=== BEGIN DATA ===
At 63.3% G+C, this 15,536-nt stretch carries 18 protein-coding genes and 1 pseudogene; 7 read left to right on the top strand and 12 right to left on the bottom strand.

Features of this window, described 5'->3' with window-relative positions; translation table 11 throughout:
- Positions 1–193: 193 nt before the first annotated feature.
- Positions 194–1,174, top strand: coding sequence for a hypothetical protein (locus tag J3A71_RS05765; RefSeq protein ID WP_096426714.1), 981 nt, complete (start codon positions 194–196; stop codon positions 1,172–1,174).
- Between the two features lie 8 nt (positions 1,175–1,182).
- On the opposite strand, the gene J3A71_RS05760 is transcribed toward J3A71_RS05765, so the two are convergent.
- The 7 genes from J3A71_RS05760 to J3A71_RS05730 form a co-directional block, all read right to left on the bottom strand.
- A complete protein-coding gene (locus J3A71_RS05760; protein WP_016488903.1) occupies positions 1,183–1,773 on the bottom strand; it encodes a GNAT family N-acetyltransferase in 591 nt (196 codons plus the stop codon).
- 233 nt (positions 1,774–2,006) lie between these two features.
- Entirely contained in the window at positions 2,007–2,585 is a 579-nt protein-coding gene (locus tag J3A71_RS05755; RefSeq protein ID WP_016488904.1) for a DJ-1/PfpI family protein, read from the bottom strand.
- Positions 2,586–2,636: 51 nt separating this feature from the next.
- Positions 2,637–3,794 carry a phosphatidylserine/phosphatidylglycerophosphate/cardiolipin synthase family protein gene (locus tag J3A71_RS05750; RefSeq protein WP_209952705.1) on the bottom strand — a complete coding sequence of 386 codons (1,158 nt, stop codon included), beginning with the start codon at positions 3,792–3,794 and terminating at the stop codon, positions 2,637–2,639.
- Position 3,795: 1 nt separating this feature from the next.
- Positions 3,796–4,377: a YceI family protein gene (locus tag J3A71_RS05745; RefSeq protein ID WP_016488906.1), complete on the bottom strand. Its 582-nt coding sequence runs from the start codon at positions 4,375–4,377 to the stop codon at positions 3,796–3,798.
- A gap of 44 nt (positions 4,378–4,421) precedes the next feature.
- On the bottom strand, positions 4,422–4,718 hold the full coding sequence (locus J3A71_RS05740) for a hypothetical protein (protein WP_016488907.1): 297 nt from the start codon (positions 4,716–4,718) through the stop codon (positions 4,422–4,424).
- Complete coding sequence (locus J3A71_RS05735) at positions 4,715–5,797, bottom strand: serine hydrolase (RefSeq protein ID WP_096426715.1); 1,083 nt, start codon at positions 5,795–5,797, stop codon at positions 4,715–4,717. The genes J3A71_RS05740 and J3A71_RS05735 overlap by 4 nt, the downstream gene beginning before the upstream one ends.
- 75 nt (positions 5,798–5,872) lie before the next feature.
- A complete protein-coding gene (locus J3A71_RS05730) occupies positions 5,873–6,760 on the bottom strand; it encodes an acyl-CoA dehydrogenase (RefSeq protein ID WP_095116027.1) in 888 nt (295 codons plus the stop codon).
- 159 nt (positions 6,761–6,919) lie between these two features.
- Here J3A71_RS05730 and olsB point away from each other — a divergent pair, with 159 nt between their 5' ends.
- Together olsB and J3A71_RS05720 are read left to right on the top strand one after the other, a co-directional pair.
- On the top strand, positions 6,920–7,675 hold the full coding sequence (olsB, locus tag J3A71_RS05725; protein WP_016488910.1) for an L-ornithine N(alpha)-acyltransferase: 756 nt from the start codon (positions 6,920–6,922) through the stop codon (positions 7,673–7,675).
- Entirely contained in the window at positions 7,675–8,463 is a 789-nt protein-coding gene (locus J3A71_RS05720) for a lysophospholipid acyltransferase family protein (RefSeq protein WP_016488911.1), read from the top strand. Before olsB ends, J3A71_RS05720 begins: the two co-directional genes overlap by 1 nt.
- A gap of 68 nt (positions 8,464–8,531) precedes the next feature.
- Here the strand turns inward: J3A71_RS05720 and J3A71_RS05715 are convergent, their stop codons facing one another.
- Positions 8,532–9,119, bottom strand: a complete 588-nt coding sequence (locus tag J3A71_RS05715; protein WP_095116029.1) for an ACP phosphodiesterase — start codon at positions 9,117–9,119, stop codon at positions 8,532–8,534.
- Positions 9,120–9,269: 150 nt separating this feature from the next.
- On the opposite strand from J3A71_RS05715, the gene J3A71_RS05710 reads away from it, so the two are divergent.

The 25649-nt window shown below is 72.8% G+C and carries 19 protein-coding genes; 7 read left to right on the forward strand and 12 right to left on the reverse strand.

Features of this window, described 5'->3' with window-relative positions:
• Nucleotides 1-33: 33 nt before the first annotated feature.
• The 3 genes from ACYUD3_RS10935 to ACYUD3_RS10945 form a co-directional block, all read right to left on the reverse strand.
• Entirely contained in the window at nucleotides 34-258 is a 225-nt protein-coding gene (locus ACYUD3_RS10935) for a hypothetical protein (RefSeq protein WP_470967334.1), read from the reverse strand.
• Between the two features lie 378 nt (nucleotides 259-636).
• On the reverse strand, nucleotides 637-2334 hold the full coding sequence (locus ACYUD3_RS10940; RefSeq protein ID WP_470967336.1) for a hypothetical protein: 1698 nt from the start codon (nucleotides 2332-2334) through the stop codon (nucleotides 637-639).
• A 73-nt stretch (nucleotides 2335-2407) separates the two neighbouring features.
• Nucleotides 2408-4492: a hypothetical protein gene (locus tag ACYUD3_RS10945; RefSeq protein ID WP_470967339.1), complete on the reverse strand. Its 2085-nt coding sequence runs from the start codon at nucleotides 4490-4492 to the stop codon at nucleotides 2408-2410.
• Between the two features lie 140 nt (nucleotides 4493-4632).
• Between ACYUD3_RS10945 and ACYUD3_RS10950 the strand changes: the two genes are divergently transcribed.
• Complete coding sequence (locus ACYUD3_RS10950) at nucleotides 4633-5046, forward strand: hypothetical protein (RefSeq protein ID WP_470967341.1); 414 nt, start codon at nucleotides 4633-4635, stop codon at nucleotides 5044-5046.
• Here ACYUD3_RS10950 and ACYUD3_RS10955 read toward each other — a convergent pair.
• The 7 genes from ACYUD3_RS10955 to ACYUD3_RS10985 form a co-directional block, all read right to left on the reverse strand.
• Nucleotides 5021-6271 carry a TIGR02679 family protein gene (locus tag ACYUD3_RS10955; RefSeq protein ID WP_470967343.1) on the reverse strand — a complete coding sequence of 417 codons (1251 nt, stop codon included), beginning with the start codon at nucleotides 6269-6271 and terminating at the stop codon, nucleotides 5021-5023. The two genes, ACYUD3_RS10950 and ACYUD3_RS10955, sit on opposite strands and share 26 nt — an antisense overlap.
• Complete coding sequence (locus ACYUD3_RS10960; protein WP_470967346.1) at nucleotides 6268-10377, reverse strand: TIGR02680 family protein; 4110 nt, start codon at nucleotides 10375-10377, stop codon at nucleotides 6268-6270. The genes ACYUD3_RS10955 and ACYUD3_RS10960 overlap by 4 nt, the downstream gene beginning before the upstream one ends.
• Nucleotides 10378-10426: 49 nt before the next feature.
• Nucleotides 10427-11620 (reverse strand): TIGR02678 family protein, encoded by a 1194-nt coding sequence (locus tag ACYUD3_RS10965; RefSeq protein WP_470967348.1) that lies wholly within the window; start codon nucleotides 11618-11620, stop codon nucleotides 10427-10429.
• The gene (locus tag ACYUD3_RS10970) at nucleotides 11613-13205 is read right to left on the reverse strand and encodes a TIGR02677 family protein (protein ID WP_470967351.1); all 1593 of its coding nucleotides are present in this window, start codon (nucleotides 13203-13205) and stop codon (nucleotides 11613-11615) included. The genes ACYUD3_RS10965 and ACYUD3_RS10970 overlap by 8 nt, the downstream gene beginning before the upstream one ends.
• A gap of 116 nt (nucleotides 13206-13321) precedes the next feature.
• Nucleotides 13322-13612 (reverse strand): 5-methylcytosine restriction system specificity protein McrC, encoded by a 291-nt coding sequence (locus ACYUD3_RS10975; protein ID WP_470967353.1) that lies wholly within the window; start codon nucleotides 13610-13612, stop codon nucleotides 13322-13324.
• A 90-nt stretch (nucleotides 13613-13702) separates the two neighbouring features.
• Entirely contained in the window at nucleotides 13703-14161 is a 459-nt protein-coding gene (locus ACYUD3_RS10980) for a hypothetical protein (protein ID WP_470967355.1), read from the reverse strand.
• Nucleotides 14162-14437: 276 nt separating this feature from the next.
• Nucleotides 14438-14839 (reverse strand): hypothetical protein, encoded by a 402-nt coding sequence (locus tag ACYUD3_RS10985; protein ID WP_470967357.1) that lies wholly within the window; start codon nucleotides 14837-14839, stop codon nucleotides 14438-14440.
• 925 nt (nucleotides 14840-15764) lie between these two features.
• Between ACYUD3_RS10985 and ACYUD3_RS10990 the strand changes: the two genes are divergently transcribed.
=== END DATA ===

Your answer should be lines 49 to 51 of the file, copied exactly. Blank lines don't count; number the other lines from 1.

• A gap of 116 nt (nucleotides 13206-13321) precedes the next feature.
• Nucleotides 13322-13612 (reverse strand): 5-methylcytosine restriction system specificity protein McrC, encoded by a 291-nt coding sequence (locus ACYUD3_RS10975; protein ID WP_470967353.1) that lies wholly within the window; start codon nucleotides 13610-13612, stop codon nucleotides 13322-13324.
• A 90-nt stretch (nucleotides 13613-13702) separates the two neighbouring features.